Twins Seven Seven

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Prince Twins Seven Seven, born Prince Taiwo Olaniyi Oyewale-Toyeje Oyelale Osuntoki (3 May 1944 - 16 June 2011[1]) in Ogidi, Nigeria, was a Nigerian painter, sculptor and musician.


Prince Twins Seven-Seven began his career in the 1960s in workshops conducted by Ulli and Georgina Beier in Osogbo, a Yoruba town in southwestern Nigeria. Since then he has become one of the most well known artists of the Osogbo School. His work is influenced by traditional Yoruba mythology and culture, and creates a fantastic universe of humans, animals, plants and Yoruba gods. Visually, his work resembles Yoruba carvings in the segmentation, division and repetition of his compositions; conceptually, it reflects this influence in the emphasis on transformation and balance, as well as its embodiment of dualities such as the earthly and the spiritual, past and present, industry and agriculture. Early works such as Dreams of the Abiku Child (1967) make allusion to concepts or figures in Yoruba cosmology and mythology, such as the abiku (twin), and the orisha Osun. However, Twins Seven Seven has also described his work as "contemporary Yoruba traditional art," not only paying homage to the influence of his cultural background but also to noting his responsiveness to current events and the postcolonial experience.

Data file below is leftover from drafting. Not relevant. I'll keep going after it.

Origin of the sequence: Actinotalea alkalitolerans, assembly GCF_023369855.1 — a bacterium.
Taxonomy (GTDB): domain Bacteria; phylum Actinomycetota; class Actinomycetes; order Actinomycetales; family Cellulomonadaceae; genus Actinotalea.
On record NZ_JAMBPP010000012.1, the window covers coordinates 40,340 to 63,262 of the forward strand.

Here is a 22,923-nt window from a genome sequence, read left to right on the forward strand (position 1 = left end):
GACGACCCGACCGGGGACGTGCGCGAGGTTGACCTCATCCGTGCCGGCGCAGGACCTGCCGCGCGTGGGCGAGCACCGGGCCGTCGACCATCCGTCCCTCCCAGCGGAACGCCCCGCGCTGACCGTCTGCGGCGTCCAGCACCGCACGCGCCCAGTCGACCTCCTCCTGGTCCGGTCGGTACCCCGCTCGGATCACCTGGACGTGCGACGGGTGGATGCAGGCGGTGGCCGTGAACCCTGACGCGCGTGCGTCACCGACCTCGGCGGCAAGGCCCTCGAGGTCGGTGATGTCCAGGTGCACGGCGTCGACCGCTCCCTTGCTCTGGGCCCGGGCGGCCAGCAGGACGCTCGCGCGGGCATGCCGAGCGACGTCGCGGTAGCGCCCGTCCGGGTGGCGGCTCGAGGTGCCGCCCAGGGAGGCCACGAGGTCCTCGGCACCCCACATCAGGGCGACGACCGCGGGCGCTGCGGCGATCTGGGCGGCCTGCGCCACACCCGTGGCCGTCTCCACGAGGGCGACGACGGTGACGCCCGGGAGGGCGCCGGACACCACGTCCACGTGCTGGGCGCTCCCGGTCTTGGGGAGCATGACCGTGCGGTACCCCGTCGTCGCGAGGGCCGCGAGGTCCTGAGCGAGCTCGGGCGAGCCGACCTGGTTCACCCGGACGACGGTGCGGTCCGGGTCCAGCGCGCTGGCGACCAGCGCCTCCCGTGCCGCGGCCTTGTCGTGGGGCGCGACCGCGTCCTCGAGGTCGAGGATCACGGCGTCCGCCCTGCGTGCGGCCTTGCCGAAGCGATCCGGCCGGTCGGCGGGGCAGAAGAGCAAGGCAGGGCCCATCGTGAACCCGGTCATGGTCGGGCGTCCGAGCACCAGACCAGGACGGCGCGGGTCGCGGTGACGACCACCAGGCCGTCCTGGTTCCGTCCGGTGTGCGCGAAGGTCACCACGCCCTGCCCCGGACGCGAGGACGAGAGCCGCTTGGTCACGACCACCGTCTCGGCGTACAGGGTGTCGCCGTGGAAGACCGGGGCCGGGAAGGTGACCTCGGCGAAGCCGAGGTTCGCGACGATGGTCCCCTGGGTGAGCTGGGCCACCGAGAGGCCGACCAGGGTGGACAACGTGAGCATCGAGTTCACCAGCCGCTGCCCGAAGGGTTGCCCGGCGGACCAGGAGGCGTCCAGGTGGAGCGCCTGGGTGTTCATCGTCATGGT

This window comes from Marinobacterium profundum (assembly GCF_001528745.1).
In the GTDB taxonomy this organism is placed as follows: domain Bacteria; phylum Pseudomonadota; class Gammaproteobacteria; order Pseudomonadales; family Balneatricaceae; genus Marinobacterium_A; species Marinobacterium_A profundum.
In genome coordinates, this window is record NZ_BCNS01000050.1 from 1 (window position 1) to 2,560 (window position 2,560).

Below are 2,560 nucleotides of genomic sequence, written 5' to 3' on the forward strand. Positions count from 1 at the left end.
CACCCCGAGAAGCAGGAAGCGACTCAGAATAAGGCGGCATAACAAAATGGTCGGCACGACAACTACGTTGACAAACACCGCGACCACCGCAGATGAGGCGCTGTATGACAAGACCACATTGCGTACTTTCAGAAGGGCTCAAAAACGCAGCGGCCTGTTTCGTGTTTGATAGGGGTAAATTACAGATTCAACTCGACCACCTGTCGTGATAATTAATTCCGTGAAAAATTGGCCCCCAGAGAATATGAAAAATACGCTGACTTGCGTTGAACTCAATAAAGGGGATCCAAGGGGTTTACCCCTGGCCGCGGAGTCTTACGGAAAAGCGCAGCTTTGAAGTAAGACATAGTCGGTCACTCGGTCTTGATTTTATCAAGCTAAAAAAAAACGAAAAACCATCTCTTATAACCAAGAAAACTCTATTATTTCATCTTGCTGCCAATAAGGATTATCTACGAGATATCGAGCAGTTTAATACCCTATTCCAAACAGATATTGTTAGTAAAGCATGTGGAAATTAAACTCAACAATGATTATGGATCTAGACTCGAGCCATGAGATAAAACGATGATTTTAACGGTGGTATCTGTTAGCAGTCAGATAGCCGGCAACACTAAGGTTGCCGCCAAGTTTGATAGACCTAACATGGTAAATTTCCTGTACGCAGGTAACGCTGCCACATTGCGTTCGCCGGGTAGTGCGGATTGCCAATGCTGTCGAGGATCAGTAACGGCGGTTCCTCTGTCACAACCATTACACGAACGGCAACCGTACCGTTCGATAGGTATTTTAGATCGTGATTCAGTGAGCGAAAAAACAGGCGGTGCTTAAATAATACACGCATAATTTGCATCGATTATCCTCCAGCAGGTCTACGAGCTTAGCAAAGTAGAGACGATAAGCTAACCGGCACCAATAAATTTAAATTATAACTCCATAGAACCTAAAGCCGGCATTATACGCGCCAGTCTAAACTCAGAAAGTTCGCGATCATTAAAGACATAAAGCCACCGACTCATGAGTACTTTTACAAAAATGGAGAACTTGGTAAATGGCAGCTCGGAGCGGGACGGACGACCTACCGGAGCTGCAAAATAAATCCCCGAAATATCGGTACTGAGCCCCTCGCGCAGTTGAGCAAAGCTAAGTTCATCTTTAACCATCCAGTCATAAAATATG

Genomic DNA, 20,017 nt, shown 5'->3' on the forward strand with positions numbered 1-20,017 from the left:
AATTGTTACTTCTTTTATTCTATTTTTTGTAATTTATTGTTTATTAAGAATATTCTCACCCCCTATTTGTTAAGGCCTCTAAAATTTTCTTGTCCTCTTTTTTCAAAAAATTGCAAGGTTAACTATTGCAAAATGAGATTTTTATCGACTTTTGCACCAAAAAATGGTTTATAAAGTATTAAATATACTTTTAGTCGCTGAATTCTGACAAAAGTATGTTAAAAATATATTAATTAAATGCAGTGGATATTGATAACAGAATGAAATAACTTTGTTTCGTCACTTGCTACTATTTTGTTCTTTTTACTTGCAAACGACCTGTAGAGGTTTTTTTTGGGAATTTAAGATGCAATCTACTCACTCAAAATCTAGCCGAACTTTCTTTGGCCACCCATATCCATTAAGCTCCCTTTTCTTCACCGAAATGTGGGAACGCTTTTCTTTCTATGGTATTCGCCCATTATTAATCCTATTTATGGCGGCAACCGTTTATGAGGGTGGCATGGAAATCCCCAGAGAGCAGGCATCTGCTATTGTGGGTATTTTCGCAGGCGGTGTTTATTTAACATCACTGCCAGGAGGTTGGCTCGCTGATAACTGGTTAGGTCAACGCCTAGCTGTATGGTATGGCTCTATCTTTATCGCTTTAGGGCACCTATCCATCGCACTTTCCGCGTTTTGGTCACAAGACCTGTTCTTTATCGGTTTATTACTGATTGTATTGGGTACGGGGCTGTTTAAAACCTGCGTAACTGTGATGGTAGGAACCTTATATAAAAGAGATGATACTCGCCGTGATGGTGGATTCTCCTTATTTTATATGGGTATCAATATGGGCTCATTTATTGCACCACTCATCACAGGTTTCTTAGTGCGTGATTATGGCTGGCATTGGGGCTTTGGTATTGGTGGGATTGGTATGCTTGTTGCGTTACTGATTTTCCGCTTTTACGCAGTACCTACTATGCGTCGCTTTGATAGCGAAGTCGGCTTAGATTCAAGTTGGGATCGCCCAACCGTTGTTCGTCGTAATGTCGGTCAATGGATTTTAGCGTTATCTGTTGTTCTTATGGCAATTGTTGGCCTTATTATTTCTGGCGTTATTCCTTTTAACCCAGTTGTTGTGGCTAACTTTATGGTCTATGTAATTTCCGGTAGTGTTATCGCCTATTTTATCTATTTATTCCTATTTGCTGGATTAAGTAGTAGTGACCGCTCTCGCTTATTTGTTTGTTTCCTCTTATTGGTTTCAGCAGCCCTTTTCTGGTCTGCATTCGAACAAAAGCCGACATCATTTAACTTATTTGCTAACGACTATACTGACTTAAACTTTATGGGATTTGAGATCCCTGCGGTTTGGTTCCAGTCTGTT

He was designated UNESCO Artist for Peace on 25 May 2005 "in recognition of his contribution to the promotion of dialogue and understanding among peoples, particularly in Africa and the African Diaspora".[2]

Twins Seven Seven died on 16 June 2011 following complications from a stroke.[1]

Private collections[edit]

  • Olivier Doria d'Angri (Rome/London)
  • The Glendonwyn family (Madrid/Tenerife/Dubai)
  • Patrick and Awele Okigbo (Abuja, Nigeria)



Twins Seven-Seven, "Dreaming Life: An Autobiography of Chief Twins Seven-Seven, the Ekerin-Bashorun Atunluto of Ibadanland, Bayreuth: Bayreuth University Press, 1999. ISBN 978-3-927510-61-6

External links[edit]